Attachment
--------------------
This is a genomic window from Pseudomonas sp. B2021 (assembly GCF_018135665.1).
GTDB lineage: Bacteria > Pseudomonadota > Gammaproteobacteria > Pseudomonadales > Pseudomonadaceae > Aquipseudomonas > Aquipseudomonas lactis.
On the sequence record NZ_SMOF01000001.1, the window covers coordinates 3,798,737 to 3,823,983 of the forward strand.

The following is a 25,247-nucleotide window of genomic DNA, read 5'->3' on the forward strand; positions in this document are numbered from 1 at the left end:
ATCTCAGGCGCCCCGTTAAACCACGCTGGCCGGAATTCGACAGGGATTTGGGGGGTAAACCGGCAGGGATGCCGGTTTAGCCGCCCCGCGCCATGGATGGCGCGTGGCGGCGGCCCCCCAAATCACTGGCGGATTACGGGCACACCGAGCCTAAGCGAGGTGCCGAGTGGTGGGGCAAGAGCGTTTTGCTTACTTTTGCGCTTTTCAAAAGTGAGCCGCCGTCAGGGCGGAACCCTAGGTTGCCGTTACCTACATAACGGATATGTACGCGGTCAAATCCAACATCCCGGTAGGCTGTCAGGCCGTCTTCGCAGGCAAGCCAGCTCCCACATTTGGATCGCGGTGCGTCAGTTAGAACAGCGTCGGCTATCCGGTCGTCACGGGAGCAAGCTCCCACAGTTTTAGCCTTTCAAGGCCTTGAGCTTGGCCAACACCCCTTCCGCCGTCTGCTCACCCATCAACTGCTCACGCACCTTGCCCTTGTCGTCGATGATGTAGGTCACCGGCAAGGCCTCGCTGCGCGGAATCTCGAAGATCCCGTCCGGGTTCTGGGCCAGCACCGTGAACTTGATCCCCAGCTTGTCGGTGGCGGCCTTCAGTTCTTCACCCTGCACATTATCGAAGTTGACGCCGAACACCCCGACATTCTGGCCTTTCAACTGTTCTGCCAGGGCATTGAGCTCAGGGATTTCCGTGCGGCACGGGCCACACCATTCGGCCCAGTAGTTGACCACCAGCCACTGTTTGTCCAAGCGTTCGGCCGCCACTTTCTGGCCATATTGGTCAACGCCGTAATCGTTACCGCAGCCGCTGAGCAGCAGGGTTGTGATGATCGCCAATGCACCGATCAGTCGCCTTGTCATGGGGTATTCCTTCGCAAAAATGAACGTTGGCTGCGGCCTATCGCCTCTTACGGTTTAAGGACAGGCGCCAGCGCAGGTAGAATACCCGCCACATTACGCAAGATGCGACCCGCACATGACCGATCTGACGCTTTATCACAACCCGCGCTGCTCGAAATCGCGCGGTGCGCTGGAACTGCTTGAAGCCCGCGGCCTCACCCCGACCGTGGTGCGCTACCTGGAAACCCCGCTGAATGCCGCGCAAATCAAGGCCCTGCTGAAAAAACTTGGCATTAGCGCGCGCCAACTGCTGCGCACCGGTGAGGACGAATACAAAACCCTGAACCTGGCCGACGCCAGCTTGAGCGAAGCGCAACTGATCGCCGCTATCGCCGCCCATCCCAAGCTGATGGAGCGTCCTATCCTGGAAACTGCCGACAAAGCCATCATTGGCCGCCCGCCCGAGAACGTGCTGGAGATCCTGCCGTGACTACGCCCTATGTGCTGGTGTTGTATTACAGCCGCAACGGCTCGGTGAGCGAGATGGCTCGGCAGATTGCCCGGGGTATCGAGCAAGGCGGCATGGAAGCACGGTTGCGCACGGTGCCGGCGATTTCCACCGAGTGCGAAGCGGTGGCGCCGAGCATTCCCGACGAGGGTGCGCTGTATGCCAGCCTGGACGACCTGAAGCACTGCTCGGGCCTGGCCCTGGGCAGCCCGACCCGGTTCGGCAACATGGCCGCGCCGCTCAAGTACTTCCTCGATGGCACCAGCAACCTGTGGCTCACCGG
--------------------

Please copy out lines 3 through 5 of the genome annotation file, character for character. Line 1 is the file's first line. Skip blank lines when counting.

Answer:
On the sequence record NZ_SMOF01000001.1, the window covers coordinates 3,798,737 to 3,823,983 of the forward strand.

The following is a 25,247-nucleotide window of genomic DNA, read 5'->3' on the forward strand; positions in this document are numbered from 1 at the left end:
ATCTCAGGCGCCCCGTTAAACCACGCTGGCCGGAATTCGACAGGGATTTGGGGGGTAAACCGGCAGGGATGCCGGTTTAGCCGCCCCGCGCCATGGATGGCGCGTGGCGGCGGCCCCCCAAATCACTGGCGGATTACGGGCACACCGAGCCTAAGCGAGGTGCCGAGTGGTGGGGCAAGAGCGTTTTGCTTACTTTTGCGCTTTTCAAAAGTGAGCCGCCGTCAGGGCGGAACCCTAGGTTGCCGTTACCTACATAACGGATATGTACGCGGTCAAATCCAACATCCCGGTAGGCTGTCAGGCCGTCTTCGCAGGCAAGCCAGCTCCCACATTTGGATCGCGGTGCGTCAGTTAGAACAGCGTCGGCTATCCGGTCGTCACGGGAGCAAGCTCCCACAGTTTTAGCCTTTCAAGGCCTTGAGCTTGGCCAACACCCCTTCCGCCGTCTGCTCACCCATCAACTGCTCACGCACCTTGCCCTTGTCGTCGATGATGTAGGTCACCGGCAAGGCCTCGCTGCGCGGAATCTCGAAGATCCCGTCCGGGTTCTGGGCCAGCACCGTGAACTTGATCCCCAGCTTGTCGGTGGCGGCCTTCAGTTCTTCACCCTGCACATTATCGAAGTTGACGCCGAACACCCCGACATTCTGGCCTTTCAACTGTTCTGCCAGGGCATTGAGCTCAGGGATTTCCGTGCGGCACGGGCCACACCATTCGGCCCAGTAGTTGACCACCAGCCACTGTTTGTCCAAGCGTTCGGCCGCCACTTTCTGGCCATATTGGTCAACGCCGTAATCGTTACCGCAGCCGCTGAGCAGCAGGGTTGTGATGATCGCCAATGCACCGATCAGTCGCCTTGTCATGGGGTATTCCTTCGCAAAAATGAACGTTGGCTGCGGCCTATCGCCTCTTACGGTTTAAGGACAGGCGCCAGCGCAGGTAGAATACCCGCCACATTACGCAAGATGCGACCCGCACATGACCGATCTGACGCTTTATCACAACCCGCGCTGCTCGAAATCGCGCGGTGCGCTGGAACTGCTTGAAGCCCGCGGCCTCACCCCGACCGTGGTGCGCTACCTGGAAACCCCGCTGAATGCCGCGCAAATCAAGGCCCTGCTGAAAAAACTTGGCATTAGCGCGCGCCAACTGCTGCGCACCGGTGAGGACGAATACAAAACCCTGAACCTGGCCGACGCCAGCTTGAGCGAAGCGCAACTGATCGCCGCTATCGCCGCCCATCCCAAGCTGATGGAGCGTCCTATCCTGGAAACTGCCGACAAAGCCATCATTGGCCGCCCGCCCGAGAACGTGCTGGAGATCCTGCCGTGACTACGCCCTATGTGCTGGTGTTGTATTACAGCCGCAACGGCTCGGTGAGCGAGATGGCTCGGCAGATTGCCCGGGGTATCGAGCAAGGCGGCATGGAAGCACGGTTGCGCACGGTGCCGGCGATTTCCACCGAGTGCGAAGCGGTGGCGCCGAGCATTCCCGACGAGGGTGCGCTGTATGCCAGCCTGGACGACCTGAAGCACTGCTCGGGCCTGGCCCTGGGCAGCCCGACCCGGTTCGGCAACATGGCCGCGCCGCTCAAGTACTTCCTCGATGGCACCAGCAACCTGTGGCTCACCGG